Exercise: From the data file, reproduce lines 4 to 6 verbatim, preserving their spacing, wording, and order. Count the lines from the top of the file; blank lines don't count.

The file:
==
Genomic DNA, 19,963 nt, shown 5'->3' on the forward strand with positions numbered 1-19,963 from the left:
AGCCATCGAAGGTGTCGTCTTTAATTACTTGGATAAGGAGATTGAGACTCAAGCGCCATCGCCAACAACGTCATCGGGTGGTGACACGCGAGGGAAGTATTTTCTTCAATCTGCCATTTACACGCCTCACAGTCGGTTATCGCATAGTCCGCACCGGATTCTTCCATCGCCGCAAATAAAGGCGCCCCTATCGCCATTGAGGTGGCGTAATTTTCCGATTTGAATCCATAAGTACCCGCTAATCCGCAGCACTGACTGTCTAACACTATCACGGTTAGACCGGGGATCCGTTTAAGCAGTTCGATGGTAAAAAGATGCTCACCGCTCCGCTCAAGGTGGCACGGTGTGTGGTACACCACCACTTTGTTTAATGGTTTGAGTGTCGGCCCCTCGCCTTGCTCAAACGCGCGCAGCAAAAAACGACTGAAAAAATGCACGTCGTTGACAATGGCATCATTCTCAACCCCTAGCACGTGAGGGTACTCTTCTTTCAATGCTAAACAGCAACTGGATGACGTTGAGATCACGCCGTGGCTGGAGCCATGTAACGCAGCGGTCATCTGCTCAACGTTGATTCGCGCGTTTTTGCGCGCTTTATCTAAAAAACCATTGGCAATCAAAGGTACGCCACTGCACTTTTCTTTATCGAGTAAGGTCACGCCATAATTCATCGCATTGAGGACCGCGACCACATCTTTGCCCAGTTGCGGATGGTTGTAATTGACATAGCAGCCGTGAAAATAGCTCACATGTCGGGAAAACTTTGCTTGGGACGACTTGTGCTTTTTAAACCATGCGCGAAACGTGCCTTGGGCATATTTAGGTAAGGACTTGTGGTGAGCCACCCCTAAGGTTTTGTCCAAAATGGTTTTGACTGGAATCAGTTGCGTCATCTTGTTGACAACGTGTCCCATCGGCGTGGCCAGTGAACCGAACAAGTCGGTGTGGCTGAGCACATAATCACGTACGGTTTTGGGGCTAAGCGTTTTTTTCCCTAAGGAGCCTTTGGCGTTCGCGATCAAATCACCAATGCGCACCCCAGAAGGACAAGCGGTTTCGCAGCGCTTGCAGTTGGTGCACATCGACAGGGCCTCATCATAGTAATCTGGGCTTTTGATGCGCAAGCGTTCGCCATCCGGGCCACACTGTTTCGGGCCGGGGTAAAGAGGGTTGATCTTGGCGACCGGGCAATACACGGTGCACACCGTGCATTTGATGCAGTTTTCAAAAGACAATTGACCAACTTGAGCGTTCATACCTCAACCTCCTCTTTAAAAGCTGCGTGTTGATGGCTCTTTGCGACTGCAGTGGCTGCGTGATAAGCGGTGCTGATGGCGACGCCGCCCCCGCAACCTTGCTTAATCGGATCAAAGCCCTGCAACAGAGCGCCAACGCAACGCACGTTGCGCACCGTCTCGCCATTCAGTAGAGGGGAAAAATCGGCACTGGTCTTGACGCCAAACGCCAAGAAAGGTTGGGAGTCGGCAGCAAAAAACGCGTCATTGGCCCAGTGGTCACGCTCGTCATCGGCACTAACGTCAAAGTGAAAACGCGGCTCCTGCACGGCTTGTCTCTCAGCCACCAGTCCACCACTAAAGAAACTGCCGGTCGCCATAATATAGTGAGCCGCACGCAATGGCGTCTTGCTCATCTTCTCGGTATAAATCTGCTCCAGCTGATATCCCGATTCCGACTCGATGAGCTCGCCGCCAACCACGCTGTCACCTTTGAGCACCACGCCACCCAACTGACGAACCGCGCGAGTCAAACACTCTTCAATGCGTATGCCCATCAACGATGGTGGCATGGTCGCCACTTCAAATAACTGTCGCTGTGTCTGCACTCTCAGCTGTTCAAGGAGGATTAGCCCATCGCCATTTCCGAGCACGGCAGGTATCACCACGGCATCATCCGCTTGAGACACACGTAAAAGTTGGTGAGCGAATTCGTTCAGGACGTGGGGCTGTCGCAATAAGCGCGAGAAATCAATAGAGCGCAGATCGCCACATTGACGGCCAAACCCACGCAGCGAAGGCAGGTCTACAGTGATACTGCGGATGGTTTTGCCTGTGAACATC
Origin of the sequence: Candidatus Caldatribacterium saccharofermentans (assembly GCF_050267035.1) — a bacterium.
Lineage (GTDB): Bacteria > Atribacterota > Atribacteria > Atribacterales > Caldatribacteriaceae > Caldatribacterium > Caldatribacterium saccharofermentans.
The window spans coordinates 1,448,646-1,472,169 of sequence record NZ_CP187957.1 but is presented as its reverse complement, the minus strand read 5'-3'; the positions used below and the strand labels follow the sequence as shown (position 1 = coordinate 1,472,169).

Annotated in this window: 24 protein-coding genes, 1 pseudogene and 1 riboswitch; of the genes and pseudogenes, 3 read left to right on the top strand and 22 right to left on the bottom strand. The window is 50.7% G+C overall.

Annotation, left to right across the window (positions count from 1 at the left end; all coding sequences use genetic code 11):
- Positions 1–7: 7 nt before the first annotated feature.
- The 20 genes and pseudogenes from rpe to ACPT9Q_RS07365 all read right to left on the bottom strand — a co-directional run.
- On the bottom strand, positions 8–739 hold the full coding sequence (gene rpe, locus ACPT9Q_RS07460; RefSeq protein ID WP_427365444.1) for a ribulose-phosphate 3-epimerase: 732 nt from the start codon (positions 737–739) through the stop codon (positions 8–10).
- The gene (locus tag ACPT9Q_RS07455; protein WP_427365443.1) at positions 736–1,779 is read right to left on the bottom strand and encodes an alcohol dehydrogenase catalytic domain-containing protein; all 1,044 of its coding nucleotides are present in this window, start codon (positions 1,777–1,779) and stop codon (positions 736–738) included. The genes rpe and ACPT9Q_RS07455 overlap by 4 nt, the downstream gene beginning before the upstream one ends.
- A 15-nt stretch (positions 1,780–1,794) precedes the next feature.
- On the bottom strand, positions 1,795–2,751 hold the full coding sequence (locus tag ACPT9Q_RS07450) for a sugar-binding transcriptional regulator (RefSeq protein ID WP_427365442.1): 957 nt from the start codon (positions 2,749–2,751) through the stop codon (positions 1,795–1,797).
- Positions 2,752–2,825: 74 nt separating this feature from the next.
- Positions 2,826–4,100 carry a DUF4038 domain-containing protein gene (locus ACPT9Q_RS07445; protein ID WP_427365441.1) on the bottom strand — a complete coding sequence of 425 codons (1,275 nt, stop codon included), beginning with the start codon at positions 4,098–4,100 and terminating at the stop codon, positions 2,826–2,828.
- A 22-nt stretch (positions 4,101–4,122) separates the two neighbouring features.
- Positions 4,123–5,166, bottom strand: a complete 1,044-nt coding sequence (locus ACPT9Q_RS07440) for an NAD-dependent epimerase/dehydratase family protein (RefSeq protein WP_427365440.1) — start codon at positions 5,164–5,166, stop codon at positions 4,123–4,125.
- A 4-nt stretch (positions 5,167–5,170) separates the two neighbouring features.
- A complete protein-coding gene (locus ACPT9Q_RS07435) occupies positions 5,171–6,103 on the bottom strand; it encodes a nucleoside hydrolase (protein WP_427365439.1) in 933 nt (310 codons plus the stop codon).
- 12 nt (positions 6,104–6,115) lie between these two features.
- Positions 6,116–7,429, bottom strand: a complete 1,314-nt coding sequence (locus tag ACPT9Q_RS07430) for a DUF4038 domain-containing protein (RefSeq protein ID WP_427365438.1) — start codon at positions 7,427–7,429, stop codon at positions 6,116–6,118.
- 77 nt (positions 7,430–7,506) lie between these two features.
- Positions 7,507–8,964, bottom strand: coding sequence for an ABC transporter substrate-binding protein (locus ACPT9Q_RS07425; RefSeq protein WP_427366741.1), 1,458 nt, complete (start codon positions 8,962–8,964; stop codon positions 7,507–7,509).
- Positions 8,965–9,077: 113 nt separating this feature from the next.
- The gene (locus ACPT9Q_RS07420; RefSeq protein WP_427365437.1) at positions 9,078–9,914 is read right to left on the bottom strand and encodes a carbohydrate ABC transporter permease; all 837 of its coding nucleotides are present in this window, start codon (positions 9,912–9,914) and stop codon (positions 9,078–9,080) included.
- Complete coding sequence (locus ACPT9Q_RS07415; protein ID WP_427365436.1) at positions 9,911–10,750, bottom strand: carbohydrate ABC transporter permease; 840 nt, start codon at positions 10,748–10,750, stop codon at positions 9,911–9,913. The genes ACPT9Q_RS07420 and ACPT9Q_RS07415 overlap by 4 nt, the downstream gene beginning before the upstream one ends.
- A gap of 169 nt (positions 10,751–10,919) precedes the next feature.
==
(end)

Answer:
Lineage (GTDB): Bacteria > Atribacterota > Atribacteria > Atribacterales > Caldatribacteriaceae > Caldatribacterium > Caldatribacterium saccharofermentans.
The window spans coordinates 1,448,646-1,472,169 of sequence record NZ_CP187957.1 but is presented as its reverse complement, the minus strand read 5'-3'; the positions used below and the strand labels follow the sequence as shown (position 1 = coordinate 1,472,169).

Annotated in this window: 24 protein-coding genes, 1 pseudogene and 1 riboswitch; of the genes and pseudogenes, 3 read left to right on the top strand and 22 right to left on the bottom strand. The window is 50.7% G+C overall.